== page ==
The story of the history of a newspaper can never be complete without including the news that it carries. The reporters, editors and publishers, whose personal stories can be interesting and can also impact a community, are of little importance when it comes to the news that any newspaper carries within its pages. And so it is with the history of the Sun Advocate and its predecessors.
The 1920s was a time of watershed news in Carbon County. Probably the most well-known event in that decade of local news interest was the Castle Gate mine explosion which took place on Mar. 8, 1924. The disaster took the lives of 175 men. In some cases, it wiped out many of the male members of families, ranging from sons to brothers and husbands to uncles. The explosion left behind 417 dependents from 114 of the miners who died. There were 266 children without fathers, and 25 expectant wives who would end up having babies without husbands to help them. In five families' cases, there were seven people who were dependent on the dead breadwinner. The methane gas that had ignited in the mine had wiped out a large part of a community's wage earners.
But while that story is well-known among modern day miners and mining history buffs, others have forgotten that, just at the end of the 1920s, another mine disaster in Standardville took another 23 lives. Today, such a story would gain worldwide attention.
Mining was, and is, dangerous, but other events connected to mining also took headlines during the third decade of the 20th century.
Two years before the Castle Gate disaster, labor troubles flared up when a group of labor-connected men fired on a train headed to Scofield during a coal miners' strike. The train carried company guards who were being sent to Pleasant Valley to prevent the miners there from unionizing, and to protect miners who continued to work despite the strike.
The April 27, 1922 issue of the News-Advocate said that the incident was bound to bring federal troops to the area because of the shootings. Three men were shot, including a former federal marshal who was working for the company as head of the guards. No one died, but a horse was killed by a volley of bullets. One man, who was transporting the injured former federal marshal, had an "outlet" in his hat (a hole caused by a bullet), but was not injured. According to the paper, the governor had ordered federal cavalry to be loaded on trains from Salt Lake (Ft. Douglas), but T.F. Kelter, county sheriff at the time, asked that the troops be held back because he thought he could take control of the situation.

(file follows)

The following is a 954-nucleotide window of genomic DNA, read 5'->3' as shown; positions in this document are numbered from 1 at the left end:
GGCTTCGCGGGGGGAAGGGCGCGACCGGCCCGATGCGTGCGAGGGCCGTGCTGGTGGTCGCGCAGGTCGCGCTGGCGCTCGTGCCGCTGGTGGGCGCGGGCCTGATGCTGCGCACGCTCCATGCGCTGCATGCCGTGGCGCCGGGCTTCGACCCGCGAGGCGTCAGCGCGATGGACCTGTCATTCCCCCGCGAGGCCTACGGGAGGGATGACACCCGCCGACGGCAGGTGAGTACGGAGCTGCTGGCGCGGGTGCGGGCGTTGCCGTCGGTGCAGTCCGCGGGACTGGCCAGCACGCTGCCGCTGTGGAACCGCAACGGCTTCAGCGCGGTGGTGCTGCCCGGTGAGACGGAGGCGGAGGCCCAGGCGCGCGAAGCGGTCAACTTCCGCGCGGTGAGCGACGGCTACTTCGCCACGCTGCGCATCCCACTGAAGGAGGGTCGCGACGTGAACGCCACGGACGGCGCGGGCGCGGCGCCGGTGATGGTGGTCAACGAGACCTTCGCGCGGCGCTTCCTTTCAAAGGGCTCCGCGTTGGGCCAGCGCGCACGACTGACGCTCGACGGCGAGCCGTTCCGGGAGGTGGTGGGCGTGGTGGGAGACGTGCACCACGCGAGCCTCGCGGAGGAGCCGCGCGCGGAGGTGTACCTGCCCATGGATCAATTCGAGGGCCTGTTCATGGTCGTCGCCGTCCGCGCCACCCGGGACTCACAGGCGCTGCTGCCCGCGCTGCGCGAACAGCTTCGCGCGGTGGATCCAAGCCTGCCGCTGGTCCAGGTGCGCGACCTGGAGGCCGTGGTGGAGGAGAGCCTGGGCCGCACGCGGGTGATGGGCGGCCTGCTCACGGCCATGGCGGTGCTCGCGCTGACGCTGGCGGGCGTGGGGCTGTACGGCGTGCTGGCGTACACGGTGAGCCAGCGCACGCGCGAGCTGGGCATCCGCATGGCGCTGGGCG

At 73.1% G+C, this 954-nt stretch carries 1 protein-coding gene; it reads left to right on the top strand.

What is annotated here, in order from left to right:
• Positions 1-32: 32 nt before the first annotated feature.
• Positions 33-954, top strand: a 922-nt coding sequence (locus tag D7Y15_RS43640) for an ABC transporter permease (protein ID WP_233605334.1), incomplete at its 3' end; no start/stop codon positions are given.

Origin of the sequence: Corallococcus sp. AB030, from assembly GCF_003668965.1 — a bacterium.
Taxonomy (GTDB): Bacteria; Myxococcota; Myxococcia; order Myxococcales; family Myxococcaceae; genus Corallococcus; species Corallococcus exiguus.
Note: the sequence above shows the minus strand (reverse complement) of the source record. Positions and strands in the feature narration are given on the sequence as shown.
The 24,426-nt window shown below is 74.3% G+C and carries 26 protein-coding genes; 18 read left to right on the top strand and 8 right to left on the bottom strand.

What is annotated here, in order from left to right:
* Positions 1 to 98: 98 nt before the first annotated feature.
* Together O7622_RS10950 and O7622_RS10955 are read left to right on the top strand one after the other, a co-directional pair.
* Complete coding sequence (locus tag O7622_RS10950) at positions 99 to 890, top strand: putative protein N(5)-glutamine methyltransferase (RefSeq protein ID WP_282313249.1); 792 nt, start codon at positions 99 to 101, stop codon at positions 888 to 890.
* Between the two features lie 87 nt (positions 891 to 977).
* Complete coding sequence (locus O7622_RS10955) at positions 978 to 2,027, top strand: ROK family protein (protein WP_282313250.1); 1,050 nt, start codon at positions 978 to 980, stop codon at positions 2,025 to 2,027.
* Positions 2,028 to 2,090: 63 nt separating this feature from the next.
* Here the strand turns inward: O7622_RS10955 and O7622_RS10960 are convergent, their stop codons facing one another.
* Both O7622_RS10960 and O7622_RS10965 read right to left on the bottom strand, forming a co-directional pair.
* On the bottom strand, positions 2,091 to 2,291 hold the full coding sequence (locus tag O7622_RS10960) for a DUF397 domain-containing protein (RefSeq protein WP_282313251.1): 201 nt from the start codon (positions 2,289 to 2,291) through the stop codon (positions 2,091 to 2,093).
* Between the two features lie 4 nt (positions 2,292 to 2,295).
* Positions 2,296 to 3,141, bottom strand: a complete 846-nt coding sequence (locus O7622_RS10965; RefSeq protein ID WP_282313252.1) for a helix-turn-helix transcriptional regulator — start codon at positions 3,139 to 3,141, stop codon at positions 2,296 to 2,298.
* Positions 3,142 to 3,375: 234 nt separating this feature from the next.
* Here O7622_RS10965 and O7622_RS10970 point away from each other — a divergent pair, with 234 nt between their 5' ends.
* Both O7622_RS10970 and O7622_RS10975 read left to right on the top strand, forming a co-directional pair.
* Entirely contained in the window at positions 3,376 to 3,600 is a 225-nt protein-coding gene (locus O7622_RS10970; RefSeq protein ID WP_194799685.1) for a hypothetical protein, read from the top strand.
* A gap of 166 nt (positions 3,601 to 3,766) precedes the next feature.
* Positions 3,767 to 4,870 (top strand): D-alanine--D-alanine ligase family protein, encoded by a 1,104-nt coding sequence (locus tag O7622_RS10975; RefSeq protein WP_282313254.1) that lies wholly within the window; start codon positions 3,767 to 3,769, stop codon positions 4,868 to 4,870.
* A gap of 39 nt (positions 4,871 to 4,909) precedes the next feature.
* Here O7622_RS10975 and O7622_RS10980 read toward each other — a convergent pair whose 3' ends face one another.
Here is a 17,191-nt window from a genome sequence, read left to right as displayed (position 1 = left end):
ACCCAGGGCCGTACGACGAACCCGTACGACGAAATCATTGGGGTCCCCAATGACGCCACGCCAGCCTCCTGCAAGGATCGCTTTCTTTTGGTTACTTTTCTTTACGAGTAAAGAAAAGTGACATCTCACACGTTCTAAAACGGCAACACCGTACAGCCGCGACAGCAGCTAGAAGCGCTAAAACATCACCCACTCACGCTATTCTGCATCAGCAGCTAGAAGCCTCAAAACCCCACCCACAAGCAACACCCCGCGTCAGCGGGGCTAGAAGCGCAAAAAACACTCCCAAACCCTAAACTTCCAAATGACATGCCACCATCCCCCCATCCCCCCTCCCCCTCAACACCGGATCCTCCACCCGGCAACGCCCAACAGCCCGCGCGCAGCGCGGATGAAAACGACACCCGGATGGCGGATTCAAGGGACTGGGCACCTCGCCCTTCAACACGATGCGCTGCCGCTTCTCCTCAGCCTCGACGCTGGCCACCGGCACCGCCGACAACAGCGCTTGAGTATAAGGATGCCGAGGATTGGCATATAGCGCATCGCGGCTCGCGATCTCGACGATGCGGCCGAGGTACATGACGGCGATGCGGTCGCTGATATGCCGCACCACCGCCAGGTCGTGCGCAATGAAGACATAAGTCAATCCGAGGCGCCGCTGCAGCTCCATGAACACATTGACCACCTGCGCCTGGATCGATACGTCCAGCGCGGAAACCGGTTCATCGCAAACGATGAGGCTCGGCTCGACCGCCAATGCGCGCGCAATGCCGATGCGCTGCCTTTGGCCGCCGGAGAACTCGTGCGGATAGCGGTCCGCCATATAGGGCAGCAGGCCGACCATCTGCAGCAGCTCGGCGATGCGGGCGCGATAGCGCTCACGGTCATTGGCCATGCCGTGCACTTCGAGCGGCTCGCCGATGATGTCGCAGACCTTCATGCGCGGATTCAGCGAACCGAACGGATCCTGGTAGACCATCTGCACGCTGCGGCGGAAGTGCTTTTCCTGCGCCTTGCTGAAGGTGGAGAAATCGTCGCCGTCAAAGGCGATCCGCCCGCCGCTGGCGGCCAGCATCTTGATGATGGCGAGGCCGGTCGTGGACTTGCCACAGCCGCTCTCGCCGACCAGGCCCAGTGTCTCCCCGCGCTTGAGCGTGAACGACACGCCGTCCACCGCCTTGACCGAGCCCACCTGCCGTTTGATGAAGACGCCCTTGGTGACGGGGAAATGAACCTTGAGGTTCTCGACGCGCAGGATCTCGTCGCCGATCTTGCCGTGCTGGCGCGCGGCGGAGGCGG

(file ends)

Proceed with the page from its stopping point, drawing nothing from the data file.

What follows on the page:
At the time, the tone of both the News-Advocate and The Sun leaned toward the companies and labeled labor agitators as troublemakers and imports who were allegedly brought in to cause problems. Some of the resentment by longtime locals compared to the new immigrants working in the mines was obvious. In the article, the paper pointed out that "90 percent of the Americans in the county are working" and that outsiders were the cause of the troubles.
Within the next week, both papers reported that strikers had intimidated people driving on roads in Spring Canyon and near Scofield. The reports said strikers had shot at people and that many families had been threatened that if their breadwinners continued to work, bad things would happen. On May 4, no less than four front page articles were printed relating to the situation, including one in which the Kiwanis Club of Carbon County debated the merits of the strikers and their claims. However, in that meeting, the club members mostly complained about the cost to the county for the police protection needed in the mining areas. There was a feeling expressed that state government should pay for controlling the trouble, because only 1 percent of the coal produced in the county was used in the county and the rest of the state ate up the other 99 percent. And, by that time, the governor, rather than threatening to send troops to the area, told the county to handle it themselves.
According to the editor of the News-Advocate, one of the "agitators" came into the paper's office and told him how to handle the news. He retorted with the following editorial (called "No outside advice needed") published on the front page on that same day.
"An imported parasite whose name we did not catch and for which we do not give a rap visited the News-Advocate Saturday to tell us how to run the paper. He was politely told to go to the dickens. If a committee of bona fide Carbon County miners, level-headed and disposed to obey the law, want to talk to the manager of the News-Advocate, they will be given an impartial, respectful and courteous hearing, but we have no time to waste on outside agitators. These outsiders claim they are running the strike in Carbon County and that the lawless, foreign element will obey them. Women and children are being shot at on public highways, men are being intimidated, and officers have been shot. The suffering public can draw its own conclusion as to who is responsible. As for foreigners who care nothing for the law or for human life, they cannot tell the News-Advocate anything, neither about the strike or anything else. We want no agitators, parasites or trouble breeders to take our time."
Regardless of the paper's stances, however, the present troubles would go on and generate more news in the county for some time.
Editors note: This is one in a series of stories concerning the history of the Sun Advocate which will celebrate its 120th anniversary in 2011.